To use all functions of this page, please activate cookies in your browser.
With an accout for my.chemeurope.com you can always see everything at a glance – and you can configure your own website and individual newsletter.
- My watch list
- My saved searches
- My saved topics
- My newsletter
Polyester (aka Terylene) is a category of polymers which contain the ester functional group in their main chain. Although there are many forms of polyesters, the term "polyester" is most commonly used to refer to polyethylene terephthalate (PET). Other forms of polyester include naturally occurring cutin of plant cuticles as well as synthetic polyesters such as polycarbonate and polybutyrate.
Polyester may be produced in numerous forms. For example, polyester as a thermoplastic may be heated and processed into different forms, e.g., fibers, sheets, and three-dimensional shapes. While combustible at high temperatures, polyester tends to shrink away from flames and often self-extinguishes.
Polyester is the most widely used manufactured fiber in the United States. Woven polyester fabrics are used for apparel and home furnishings. These include bed sheets, bedspreads, curtains and draperies. Polyester fiberfill is also used to stuff pillows, comforters and cushion padding.
Polyester fabrics sometimes have a "less natural" feel when compared to similarly woven fabrics made from natural fibers, e.g., cotton. However, polyester fabrics may exhibit other advantages over natural fabrics, e.g., improved wrinkle resistance. As a result, polyester fibers are often spun together with natural fibers, e.g., cotton, to produce a cloth with blended properties.
Liquid crystalline polyesters are among the first industrially used liquid crystalline polymers. In general they have extremely good mechanical properties and are extremely heat resistant. For that reason, they can be used as an abradable seal in jet engines.
Thermosetting polyester resins are generally copolymers of unsaturated polyesters with styrene. The unsaturation in the polyester is generally governed by maleic acid or fumaric acid. Another important family is the group of vinyl esters. Here the unsaturation is found in the alcohol part of the polyester. The double bond of the unsaturated polyester reacts with styrene resulting in a 3-D crosslinked structure, the thermoset material. The cross-linking is initiated through an exothermic reaction involving an organic peroxide, such as methyl ethyl ketone peroxide or benzoyl peroxide. Unsaturated polyesters are commonly used as casting materials, fiberglass laminating resins, and non-metallic auto-body fillers. Fiberglass reinforced unsaturated polyesters find wide application in bodies of yachts and as body parts of cars.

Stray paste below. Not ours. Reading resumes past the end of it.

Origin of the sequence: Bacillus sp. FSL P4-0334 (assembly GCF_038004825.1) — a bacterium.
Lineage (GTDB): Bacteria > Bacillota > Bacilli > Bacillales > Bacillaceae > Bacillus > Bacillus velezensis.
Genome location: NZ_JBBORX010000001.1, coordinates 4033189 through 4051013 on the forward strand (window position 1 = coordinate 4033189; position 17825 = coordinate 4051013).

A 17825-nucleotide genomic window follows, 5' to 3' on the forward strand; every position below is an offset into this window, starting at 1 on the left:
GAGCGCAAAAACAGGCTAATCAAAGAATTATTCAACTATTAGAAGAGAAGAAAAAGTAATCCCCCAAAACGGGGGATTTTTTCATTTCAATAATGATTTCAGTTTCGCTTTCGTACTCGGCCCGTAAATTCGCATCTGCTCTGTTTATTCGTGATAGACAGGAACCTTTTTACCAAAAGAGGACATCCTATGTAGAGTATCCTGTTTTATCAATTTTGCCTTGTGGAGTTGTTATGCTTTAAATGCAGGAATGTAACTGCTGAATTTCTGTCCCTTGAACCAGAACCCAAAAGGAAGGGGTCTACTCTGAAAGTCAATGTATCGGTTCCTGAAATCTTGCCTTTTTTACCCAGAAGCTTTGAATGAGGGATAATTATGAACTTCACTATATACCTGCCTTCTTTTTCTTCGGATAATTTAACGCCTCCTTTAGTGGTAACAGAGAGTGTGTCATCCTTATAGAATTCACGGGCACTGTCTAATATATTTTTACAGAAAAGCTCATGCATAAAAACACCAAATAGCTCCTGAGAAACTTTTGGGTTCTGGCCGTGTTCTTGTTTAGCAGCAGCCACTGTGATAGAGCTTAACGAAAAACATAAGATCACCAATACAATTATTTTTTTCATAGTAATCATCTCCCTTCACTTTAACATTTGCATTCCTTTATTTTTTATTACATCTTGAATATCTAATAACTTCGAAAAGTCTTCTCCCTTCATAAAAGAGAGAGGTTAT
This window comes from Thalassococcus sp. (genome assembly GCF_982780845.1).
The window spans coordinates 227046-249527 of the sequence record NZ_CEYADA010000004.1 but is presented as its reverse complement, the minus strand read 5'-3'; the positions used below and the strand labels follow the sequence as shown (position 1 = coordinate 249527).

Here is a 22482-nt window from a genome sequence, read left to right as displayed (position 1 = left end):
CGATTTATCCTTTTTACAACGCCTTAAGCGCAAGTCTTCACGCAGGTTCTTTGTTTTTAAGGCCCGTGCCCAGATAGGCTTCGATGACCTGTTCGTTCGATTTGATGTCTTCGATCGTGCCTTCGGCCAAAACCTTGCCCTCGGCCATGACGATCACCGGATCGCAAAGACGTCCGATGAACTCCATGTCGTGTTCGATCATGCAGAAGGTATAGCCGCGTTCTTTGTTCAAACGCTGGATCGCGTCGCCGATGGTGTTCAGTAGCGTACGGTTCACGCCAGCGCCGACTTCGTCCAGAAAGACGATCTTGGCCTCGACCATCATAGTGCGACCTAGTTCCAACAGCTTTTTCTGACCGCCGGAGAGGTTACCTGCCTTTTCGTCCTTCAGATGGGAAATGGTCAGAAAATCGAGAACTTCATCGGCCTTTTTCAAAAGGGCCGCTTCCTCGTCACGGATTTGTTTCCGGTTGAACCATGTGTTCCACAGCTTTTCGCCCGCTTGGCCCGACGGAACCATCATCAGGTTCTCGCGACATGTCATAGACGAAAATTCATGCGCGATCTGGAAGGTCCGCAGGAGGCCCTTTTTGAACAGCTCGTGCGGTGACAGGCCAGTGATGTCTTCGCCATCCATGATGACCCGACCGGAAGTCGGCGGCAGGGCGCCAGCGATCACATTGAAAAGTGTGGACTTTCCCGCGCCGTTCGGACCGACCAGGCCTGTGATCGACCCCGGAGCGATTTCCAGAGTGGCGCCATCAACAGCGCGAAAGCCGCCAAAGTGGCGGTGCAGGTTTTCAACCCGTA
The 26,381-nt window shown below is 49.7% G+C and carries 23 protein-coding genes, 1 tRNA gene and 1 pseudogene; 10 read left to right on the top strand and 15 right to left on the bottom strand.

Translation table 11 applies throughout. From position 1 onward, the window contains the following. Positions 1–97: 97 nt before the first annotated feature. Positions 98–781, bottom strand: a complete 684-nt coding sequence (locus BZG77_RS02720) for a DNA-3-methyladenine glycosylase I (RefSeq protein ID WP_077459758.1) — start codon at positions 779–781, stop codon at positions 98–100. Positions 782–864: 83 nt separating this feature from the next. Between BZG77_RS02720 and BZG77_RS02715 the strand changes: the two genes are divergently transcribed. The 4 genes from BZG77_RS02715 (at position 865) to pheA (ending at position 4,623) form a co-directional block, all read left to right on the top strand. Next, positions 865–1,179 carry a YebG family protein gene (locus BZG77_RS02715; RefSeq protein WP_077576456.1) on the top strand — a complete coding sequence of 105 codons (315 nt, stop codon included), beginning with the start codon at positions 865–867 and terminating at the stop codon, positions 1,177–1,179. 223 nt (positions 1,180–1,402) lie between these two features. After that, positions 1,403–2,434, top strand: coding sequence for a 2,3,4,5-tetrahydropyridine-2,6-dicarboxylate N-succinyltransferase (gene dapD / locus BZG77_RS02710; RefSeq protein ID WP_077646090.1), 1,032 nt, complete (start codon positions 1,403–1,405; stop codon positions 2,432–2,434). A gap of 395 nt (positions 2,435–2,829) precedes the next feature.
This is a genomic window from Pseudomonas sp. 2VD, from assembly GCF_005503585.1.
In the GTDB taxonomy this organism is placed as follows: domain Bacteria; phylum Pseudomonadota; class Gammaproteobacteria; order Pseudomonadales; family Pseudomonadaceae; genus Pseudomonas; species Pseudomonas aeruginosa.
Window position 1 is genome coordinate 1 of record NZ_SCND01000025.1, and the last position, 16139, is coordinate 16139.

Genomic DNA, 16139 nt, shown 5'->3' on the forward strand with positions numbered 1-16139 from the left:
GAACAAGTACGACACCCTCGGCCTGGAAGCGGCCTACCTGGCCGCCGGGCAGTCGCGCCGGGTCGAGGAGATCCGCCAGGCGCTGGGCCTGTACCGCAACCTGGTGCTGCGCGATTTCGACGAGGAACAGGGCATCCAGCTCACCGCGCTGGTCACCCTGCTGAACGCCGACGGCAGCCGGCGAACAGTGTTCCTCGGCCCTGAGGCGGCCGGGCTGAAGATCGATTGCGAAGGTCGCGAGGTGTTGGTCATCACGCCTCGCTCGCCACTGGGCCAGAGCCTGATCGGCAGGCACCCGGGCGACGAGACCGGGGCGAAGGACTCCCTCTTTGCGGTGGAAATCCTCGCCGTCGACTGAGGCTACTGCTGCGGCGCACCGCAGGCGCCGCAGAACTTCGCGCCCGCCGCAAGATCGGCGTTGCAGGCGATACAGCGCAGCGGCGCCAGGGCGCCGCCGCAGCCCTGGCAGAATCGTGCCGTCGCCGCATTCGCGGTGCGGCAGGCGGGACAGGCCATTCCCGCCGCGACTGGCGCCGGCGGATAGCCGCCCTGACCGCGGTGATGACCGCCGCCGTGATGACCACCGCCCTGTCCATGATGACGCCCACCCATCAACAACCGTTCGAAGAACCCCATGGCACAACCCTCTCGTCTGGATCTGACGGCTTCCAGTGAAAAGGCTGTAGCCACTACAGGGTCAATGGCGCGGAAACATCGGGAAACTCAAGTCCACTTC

Polyester is also widely used as a finish on high-quality wooden products like guitars, pianos and vehicle/yacht interiors (Burns Guitars, Rolls Royce and Sunseeker are examples of companies that use polyester on their products). The thixotropic properties of the sprayable form of polyester make it ideal for use on open grain timbers as it can quickly fill the grain and has a high build film thickness per coat. The cured polyester can then be sanded and polished to a high-gloss, durable finish.
Synthesis of polyesters is generally achieved by a polycondensation reaction. See "condensation reactions in polymer chemistry". The General equation for the reaction of a diol with a diacid is : (n+1) R(OH)2 + n R´(COOH)2 ---> HO[ROOCR´COO]nROH + 2n H2O
In this classical method, an alcohol and a carboxylic acid react to form a carboxylic ester. To assemble a polymer, the water formed by the reaction must be continually removed by azeotrope distillation.
See main article on transesterification.
Acylation (HCl method)
The acid begins as an acid chloride, and thus the polycondensation proceeds with emission of hydrochloric acid (HCl) instead of water. This method can be carried out in solution or as an enamel.
Acetate method (esterification)
|This article is licensed under the GNU Free Documentation License. It uses material from the Wikipedia article "Polyester". A list of authors is available in Wikipedia.|